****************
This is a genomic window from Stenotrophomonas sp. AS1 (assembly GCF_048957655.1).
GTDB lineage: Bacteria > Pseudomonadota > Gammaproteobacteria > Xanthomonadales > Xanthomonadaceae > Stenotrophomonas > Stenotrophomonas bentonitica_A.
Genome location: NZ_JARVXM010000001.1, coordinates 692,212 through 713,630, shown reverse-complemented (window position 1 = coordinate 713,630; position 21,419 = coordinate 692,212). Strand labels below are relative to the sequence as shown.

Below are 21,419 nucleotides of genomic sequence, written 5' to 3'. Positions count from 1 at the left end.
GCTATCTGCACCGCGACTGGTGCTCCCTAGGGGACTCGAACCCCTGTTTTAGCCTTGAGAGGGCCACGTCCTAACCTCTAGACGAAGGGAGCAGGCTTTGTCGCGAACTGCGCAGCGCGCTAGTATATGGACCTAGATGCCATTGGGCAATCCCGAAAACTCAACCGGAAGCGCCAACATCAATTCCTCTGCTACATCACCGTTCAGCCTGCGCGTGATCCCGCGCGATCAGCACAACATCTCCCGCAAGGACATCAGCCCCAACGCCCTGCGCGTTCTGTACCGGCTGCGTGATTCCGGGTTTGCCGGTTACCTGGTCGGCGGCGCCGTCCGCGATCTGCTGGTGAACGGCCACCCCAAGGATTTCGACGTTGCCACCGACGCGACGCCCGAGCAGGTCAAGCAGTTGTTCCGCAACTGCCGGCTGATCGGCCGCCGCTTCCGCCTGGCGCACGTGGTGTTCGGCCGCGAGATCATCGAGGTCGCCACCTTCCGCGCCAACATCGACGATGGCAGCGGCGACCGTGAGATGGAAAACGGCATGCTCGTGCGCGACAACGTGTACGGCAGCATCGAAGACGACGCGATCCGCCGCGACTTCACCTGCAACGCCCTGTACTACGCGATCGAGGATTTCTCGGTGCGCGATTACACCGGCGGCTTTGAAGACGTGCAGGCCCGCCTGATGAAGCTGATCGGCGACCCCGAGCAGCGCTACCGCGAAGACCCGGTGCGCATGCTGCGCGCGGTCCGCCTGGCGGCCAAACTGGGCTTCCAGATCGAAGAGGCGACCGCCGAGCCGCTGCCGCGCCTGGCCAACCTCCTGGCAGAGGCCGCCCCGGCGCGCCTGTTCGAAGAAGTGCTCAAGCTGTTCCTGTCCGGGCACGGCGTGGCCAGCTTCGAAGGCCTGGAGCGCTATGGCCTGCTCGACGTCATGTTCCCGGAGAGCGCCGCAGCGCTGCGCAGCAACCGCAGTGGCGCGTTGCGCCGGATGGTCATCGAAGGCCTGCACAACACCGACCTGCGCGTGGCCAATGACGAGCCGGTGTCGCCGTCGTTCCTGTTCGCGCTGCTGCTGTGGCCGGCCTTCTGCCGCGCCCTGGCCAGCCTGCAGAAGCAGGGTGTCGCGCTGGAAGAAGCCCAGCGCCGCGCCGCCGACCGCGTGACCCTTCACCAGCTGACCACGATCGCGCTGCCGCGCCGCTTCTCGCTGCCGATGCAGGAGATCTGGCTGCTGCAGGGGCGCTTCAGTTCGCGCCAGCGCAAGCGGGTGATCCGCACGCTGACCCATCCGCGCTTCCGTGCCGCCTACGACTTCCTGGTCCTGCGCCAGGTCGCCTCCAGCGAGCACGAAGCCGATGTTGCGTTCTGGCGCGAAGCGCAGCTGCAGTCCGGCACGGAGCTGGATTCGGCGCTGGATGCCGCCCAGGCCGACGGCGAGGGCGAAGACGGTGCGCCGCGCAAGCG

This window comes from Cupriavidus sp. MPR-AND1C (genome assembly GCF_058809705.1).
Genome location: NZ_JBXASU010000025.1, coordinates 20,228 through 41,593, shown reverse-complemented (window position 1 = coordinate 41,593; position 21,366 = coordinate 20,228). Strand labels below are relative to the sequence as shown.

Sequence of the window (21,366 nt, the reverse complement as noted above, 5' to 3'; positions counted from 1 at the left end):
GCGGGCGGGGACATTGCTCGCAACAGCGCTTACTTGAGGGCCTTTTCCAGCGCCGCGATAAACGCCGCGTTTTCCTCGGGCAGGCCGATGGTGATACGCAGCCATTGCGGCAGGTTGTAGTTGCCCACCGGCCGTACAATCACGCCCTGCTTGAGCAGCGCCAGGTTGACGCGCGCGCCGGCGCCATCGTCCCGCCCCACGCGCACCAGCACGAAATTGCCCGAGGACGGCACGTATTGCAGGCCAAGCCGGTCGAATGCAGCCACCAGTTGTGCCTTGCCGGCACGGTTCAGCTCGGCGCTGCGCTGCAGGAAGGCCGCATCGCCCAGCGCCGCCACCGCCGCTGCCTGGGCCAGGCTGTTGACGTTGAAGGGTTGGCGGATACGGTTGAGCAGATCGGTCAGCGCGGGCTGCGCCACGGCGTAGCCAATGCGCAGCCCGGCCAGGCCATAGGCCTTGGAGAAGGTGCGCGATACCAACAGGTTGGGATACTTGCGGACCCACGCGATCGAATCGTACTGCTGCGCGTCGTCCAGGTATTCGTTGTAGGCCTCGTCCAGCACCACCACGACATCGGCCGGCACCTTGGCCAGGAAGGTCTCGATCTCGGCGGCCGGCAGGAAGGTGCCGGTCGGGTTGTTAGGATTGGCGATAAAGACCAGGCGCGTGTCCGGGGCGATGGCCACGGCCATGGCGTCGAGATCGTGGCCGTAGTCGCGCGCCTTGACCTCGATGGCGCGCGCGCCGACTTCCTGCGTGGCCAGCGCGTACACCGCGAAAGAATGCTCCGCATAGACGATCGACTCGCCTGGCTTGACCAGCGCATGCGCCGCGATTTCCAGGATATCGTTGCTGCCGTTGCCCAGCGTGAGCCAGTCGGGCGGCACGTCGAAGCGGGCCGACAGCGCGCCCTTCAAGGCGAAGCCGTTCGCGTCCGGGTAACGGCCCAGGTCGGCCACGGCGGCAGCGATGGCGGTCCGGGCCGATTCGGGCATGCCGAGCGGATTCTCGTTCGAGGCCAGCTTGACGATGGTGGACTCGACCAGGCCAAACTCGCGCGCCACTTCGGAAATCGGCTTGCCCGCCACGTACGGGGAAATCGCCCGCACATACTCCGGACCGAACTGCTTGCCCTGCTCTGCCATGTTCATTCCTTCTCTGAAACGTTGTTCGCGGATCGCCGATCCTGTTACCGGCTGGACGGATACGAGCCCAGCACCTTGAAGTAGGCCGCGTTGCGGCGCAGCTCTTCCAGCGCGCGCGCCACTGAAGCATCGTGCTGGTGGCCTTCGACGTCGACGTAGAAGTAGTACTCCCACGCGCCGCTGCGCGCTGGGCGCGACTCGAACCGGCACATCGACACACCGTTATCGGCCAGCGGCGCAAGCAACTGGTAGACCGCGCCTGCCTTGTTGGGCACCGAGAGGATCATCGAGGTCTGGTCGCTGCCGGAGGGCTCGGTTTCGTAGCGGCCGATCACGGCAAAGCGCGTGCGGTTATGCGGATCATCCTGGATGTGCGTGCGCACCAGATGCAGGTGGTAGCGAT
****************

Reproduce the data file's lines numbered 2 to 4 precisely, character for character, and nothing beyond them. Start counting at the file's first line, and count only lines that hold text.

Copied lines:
GTDB lineage: Bacteria > Pseudomonadota > Gammaproteobacteria > Xanthomonadales > Xanthomonadaceae > Stenotrophomonas > Stenotrophomonas bentonitica_A.
Genome location: NZ_JARVXM010000001.1, coordinates 692,212 through 713,630, shown reverse-complemented (window position 1 = coordinate 713,630; position 21,419 = coordinate 692,212). Strand labels below are relative to the sequence as shown.

Below are 21,419 nucleotides of genomic sequence, written 5' to 3'. Positions count from 1 at the left end.